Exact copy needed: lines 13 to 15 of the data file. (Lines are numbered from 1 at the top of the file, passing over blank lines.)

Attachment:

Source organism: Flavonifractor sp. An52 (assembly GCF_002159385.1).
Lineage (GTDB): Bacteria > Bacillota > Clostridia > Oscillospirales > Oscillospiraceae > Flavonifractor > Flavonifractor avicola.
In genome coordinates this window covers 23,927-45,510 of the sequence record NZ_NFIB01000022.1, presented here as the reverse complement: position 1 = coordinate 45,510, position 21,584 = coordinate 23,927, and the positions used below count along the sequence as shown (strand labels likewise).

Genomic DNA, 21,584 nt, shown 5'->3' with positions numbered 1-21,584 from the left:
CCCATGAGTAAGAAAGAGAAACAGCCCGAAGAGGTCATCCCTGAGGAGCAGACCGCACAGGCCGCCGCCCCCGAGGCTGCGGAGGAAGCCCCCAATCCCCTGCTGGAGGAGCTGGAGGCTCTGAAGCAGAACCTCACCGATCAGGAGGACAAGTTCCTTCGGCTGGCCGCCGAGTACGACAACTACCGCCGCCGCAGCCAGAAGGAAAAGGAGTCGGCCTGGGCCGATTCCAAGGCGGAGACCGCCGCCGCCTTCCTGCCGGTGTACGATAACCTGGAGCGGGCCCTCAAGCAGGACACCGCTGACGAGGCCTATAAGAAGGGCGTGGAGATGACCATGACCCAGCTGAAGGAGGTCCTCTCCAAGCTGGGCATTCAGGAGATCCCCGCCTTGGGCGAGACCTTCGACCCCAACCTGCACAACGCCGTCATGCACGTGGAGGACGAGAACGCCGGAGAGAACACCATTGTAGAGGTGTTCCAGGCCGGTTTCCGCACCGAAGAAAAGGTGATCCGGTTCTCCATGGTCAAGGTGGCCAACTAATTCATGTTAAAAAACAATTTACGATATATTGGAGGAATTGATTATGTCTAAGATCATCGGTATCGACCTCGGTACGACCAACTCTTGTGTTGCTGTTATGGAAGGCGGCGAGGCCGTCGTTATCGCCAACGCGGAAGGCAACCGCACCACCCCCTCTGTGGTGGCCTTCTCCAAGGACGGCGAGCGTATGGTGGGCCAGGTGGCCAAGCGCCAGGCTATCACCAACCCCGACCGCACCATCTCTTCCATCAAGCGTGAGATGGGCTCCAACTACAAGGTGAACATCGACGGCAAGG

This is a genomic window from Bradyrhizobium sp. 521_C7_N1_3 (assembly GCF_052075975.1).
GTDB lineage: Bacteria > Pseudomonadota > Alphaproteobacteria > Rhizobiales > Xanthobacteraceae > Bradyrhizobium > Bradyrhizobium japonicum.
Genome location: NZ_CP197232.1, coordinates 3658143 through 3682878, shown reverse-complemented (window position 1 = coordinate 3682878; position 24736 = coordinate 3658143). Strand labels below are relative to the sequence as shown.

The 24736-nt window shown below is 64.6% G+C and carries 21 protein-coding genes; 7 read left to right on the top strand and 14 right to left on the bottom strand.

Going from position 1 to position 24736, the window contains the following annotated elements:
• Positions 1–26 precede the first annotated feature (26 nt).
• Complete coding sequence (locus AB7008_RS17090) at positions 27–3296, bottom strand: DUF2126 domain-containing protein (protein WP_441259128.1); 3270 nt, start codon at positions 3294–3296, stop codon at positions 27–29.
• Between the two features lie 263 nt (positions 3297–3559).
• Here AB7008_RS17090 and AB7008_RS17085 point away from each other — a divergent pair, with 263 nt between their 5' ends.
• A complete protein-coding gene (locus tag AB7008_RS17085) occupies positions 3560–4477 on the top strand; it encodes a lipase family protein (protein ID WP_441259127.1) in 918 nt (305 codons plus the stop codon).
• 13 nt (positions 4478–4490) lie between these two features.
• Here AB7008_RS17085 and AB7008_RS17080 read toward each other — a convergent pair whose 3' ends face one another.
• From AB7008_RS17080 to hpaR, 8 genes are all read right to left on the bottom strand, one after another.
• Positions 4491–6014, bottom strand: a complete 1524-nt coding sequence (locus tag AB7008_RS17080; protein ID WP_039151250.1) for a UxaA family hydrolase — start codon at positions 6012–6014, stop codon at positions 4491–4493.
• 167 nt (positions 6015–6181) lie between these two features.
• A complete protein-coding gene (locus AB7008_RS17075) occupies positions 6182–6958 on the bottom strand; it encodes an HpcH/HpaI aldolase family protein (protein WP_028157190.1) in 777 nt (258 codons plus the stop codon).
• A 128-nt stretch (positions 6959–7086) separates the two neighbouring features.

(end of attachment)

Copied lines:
• Between the two features lie 263 nt (positions 3297–3559).
• Here AB7008_RS17090 and AB7008_RS17085 point away from each other — a divergent pair, with 263 nt between their 5' ends.
• A complete protein-coding gene (locus tag AB7008_RS17085) occupies positions 3560–4477 on the top strand; it encodes a lipase family protein (protein ID WP_441259127.1) in 918 nt (305 codons plus the stop codon).